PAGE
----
The CLA measures capabilities that cut across specific major fields of study capabilities such as critical thinking, analytic reasoning, problem solving, and written communication. The CLA is fundamentally different from government mandated testing under the No Child Left Behind (NCLB) Act. All of the CLA measures are open- ended, instead of consisting of multiple-choice questions. The institution, not the student, is what is being measured with the CLA. And, unlike with NCLB-mandated testing, there is no fixed standard of proficiency with the CLA; progress is relative, depending on the characteristics of the students enrolled at the institution. It is cognitive growth from freshman to senior year that is measured.
One may wonder why colleges and universities haven't been providing evidence of students' learning outcomes all along. Unlike primary and secondary education, where there is broad agreement on learning objectives and on core subject matter, in college the learning outcomes are more varied. Students not only choose different curricular tracks, but they are expected to integrate learning across disciplines.
As some in higher education suggest, college-level student learning is so hard to define that efforts to measure it (let alone compare outcomes across institutions) are impossible. This view exaggerates the difficulty. In any event, new assessment tools such as the CLA offer a way to overcome individual student differences by looking at institutional results. When compared with an institution's prevailing pedagogies, the CLA offers a practical way to identify a college's most and least effective practices.
The CLA has gained recognition from funders, including the Teagle Foundation and the Carnegie Corporation of New York. The current 33-member CIC/CLA Consortium began with a 2003 pilot program. It will soon be expanded, thanks to a new grant from the Teagle Foundation.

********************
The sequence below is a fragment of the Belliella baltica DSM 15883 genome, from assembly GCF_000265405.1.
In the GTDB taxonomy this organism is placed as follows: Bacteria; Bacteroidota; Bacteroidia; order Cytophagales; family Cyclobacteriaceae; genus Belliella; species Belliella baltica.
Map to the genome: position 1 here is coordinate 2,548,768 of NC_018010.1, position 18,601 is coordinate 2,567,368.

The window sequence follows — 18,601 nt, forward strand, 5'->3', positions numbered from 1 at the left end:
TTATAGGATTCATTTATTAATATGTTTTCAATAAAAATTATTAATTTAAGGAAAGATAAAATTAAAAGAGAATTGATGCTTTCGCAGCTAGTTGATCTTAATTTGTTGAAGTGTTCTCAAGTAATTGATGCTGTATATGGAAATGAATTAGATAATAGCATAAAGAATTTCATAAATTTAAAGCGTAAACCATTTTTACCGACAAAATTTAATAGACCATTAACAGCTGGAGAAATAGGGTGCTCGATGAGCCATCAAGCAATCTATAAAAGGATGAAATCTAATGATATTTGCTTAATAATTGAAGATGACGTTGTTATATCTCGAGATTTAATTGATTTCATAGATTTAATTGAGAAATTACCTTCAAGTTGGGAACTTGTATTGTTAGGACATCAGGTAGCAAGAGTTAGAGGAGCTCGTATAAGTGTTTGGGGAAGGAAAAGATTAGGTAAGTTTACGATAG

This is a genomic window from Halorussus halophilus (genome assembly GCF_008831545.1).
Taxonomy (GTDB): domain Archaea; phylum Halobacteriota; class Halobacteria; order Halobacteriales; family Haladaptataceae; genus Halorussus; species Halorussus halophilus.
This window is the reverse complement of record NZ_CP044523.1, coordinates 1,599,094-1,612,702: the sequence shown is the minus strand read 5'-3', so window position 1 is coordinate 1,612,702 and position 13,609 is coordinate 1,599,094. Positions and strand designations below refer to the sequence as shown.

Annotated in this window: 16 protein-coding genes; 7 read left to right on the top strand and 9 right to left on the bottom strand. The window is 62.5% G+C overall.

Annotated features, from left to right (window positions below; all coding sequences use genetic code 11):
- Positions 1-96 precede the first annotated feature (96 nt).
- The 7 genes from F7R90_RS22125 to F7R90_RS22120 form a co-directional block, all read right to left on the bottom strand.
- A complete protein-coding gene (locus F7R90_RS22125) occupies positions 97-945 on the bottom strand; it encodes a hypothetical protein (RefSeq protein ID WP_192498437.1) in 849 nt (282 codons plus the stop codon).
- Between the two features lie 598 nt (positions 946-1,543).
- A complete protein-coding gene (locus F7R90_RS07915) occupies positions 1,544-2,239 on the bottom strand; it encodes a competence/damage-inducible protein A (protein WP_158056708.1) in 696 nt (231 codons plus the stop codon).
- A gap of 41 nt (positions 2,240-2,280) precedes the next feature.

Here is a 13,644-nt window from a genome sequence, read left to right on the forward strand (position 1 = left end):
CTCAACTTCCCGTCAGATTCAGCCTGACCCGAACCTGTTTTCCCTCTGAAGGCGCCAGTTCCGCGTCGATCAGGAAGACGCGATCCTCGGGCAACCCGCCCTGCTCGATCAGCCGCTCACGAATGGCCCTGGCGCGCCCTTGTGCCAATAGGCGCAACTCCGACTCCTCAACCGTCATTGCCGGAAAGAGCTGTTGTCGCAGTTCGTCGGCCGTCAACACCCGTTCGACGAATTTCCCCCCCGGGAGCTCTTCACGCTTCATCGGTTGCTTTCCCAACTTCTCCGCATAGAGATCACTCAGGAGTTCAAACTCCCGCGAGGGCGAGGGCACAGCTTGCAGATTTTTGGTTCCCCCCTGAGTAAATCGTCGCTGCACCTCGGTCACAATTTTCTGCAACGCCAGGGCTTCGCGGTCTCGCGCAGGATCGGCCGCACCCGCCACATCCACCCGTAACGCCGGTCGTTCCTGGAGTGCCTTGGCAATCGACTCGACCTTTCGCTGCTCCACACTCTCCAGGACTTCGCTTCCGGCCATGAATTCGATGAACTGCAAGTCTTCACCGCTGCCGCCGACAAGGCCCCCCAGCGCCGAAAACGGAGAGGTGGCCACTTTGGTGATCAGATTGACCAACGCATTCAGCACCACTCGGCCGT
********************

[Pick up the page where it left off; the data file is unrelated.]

The larger group of institutions to participate in the next phase of the CIC/CLA Consortium will work together to develop more comprehensive campus assessment plans for improving teaching and learning, such as using NSSE, campus-based learning portfolios, and classroom measures to provide multiple sources of evidence in addition to the CLA.
In fact, some institutions are already beginning to demonstrate the beneficial results of a comprehensive approach to student learning assessment. University of Charleston (W.Va.) President Edwin H. Welch initiated just such a university-wide planning effort a decade ago, and it has led to a change in the institution's mission, with much more emphasis on student learning. Faculty members' participation in this planning effort was critical to their unanimous approval, barely two years after its inception, of the shift in focus.
Now, 10 years later, the campus is noted for its "culture of assessment" in which faculty members play central roles in the implementation and revision of assessment activities. In 2005-2006, the university had the highest "value-added" score among the more than 100 colleges and universities that administered the CLA. The University of Charleston exemplifies how a college can take assessment seriously, using the CLA not only to improve student learning but also to produce evidence of educational progress by students.